The countdown is underway for the opening of the National Trust for Scotland’s Robert Burns Birthplace Museum in Alloway. Humanitarian, national hero, poet and musician, lover and international icon, Robert Burns is Scotland’s best-loved son. His legacy contains over 600 poems and songs, including the New Year anthem Auld Lang Syne. Until the opening of the museum this summer the nearby Burns National Heritage Park remains a top attraction for groups, with extensive coach parking, 120-cover restaurant and Burns-themed gift shop.

Ayr we go!

This year marks ten years since Bourne Leisure took over Rank Holidays Division, including Haven Holidays’s Craig Tara Holiday Park located on the Ayrshire coast, overlooking the Isle of Arran. During the winter Haven invested £40 million in its 35 holiday parks and Craig Tara has a new Mash and Barrel lounge, bar and cafe plus improvements to accommodation. With two large show bars, one of Scotland’s biggest indoor pool complexes and flexible meal options, plus self-catering, Craig Tara regularly hosts themed events, such as dance festivals, and can also be used as a base for groups touring Scotland.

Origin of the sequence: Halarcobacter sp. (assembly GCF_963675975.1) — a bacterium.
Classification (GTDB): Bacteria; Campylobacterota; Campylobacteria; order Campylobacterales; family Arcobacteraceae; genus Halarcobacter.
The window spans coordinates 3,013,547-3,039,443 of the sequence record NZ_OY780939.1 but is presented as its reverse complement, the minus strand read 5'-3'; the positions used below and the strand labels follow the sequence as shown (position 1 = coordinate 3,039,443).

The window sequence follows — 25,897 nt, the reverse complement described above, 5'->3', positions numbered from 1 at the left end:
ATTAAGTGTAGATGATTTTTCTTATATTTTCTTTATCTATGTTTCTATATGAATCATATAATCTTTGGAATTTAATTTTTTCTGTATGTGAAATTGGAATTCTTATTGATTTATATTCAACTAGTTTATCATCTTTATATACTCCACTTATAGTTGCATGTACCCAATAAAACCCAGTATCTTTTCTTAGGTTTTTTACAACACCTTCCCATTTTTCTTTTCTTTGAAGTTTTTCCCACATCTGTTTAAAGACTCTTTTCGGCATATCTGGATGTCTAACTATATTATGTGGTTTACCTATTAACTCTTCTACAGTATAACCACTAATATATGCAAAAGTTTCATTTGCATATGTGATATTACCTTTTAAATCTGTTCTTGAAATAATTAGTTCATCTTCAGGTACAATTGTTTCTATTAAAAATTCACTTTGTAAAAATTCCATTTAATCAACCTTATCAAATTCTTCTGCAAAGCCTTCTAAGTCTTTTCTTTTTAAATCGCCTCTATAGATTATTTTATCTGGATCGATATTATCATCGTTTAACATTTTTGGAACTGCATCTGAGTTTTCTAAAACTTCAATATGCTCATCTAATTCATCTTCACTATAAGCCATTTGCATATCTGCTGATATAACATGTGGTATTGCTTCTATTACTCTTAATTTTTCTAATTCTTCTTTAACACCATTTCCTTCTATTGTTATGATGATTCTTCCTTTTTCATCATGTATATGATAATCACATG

Just two miles from Stirling Castle, Bannockburn is immortalised in history by Robert the Bruce’s famous victory (pictured). The National Trust for Scotland is offering coach and tour operators the opportunity to experience a guided tour of the battlefield with a guide taking the character of Thomas Randolph, general to Robert the Bruce. Tours include an interactive medieval weapons display and a new short film depicting the events of June 1314; there is a special introductory rate of £4.50 per person for groups of 12 or more.

The trust is also highlighting Scotland’s ‘hidden gems’, a selection of lesser-known attractions that make an interesting addition to a group itinerary. This year marks the 150th anniversary of the birth of Scottish author, playwright and creator of Peter Pan, J.M. Barrie, and among the treasures waiting to be explored is his birthplace and early home. Situated in Kirriemuir, north of Dundee, your group can see an original manuscript of the story that continues to captivate children and adults, and stroll around the magical garden, complete with a willow crocodile. A copy of the guide, and other e-newsletters, can be obtained by sending an e-mail to traveltrade@nts.org.uk. And, as an added attraction, the trust is holding its 2010 group rates at 2009 prices.